[Python-ideas] Fwd: collections.Counter should implement fromkeys

Raymond Hettinger raymond.hettinger at gmail.com
Fri Jun 29 23:45:48 EDT 2018


On Jun 29, 2018, at 5:32 PM, Abe Dillon <abedillon at gmail.com> wrote:
> 
> Sure, but in Hettinger's own words "whenever you have a constructor war, everyone should get their wish". People that want a counting constructor have that,
> people that want the ability to initialize values don't have that.

Sorry Abe, but you're twisting my words and pushing very hard for a proposal that doesn't make sense and isn't necessary.

* Counts initialized to zero:   This isn't necessary.  The whole point of counters is that counts default to zero without pre-initialization.

* Counts initialized to one:  This is already done by the regular constructor.  Use "Counter(keys)" if the keys are known to be unique and "Counter(set(keys)" to ignore duplicates.

        >>> Counter('abc')
        Counter({'a': 1, 'b': 1, 'c': 1})
        >>> Counter(set('abbacac'))
        Counter({'a': 1, 'b': 1, 'c': 1})

* Counts initialized to some other value:  That would be an unusual thing to do but would be easy with the current API.

        >>> Counter(dict.fromkeys('abc', 21))
        Counter({'a': 21, 'b': 21, 'c': 21})

* Note, the reason that fromkeys() is disabled is that it has nonsensical or surprising interpretations:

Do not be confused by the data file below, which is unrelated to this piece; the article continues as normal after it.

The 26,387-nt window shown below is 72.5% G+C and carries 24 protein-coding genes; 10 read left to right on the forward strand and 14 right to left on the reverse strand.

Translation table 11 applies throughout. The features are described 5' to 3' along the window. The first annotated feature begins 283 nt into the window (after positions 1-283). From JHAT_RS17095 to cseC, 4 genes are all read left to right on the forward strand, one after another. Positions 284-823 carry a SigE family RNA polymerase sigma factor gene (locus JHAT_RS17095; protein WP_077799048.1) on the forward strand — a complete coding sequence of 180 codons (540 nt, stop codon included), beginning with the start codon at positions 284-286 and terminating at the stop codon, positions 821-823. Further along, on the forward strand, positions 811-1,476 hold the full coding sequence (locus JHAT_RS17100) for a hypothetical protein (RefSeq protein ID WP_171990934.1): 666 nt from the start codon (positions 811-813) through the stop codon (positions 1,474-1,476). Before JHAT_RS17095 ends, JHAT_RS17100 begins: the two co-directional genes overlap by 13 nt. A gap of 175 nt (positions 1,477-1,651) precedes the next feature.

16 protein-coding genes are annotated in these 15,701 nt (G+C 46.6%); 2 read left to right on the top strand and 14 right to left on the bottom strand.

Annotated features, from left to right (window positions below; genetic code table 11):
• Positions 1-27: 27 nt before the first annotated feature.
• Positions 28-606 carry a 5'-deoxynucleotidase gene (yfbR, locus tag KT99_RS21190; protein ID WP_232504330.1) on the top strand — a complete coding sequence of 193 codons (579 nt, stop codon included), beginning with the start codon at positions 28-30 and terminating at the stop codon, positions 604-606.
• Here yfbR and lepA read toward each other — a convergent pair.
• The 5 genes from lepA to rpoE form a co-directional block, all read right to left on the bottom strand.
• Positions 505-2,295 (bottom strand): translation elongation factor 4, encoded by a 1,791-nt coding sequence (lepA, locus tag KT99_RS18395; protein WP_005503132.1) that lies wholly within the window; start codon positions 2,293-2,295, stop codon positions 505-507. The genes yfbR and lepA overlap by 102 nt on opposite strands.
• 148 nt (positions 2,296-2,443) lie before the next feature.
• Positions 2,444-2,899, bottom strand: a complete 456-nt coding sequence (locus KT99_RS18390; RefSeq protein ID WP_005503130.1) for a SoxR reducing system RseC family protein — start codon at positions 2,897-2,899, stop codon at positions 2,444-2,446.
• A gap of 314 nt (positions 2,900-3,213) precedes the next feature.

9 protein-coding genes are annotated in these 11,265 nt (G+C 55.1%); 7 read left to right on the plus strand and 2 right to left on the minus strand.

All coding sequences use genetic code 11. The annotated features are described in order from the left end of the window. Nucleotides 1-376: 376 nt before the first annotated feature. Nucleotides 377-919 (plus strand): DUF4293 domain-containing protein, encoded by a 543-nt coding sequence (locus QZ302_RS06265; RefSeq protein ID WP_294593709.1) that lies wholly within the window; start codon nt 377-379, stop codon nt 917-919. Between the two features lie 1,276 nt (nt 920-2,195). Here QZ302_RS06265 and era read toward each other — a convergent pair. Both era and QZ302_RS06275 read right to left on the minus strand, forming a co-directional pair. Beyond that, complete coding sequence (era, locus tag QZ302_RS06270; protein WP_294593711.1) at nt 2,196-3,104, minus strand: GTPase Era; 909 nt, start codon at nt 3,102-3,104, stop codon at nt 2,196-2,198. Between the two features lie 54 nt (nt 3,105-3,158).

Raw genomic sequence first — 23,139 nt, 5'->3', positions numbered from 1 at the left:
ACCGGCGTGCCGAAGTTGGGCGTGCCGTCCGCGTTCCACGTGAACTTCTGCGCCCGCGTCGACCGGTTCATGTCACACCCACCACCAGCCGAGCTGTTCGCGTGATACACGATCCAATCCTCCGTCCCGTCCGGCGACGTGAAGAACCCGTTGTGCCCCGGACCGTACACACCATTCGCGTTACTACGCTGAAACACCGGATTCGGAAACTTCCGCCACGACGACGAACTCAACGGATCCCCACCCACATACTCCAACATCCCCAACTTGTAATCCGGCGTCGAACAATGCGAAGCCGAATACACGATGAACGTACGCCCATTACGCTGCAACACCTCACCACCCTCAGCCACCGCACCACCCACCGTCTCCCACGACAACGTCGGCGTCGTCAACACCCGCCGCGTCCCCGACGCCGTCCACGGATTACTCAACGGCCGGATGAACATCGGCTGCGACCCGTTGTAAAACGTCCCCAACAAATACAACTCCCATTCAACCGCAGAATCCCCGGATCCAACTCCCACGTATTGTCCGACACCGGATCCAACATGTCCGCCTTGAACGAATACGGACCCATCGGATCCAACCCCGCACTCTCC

>>> Counter.fromkeys('aaabbc', 2)          # What should this do that doesn't surprise at least some users?

* That reason is already shown in the source code.

        @classmethod
        def fromkeys(cls, iterable, v=None):
            # There is no equivalent method for counters because setting v=1
            # means that no element can have a count greater than one.
            raise NotImplementedError(
                'Counter.fromkeys() is undefined.  Use Counter(iterable) instead.')

> Obviously, Python breaks SOLID principals successfully all over the place for pragmatic reasons.
> I don't think this is one of those cases.


No amount of citing generic design principles will justify adding an API that doesn't make sense.  

Besides, any possible use cases already have reasonable solutions using the existing API.  That is likely why no one has ever requested this behavior before.

Based on what I've read in this thread, I see nothing that would change the long-standing decision not to have a fromkeys() method for collections.Counter.  The original reasoning still holds.


Raymond
  


More information about the Python-ideas mailing list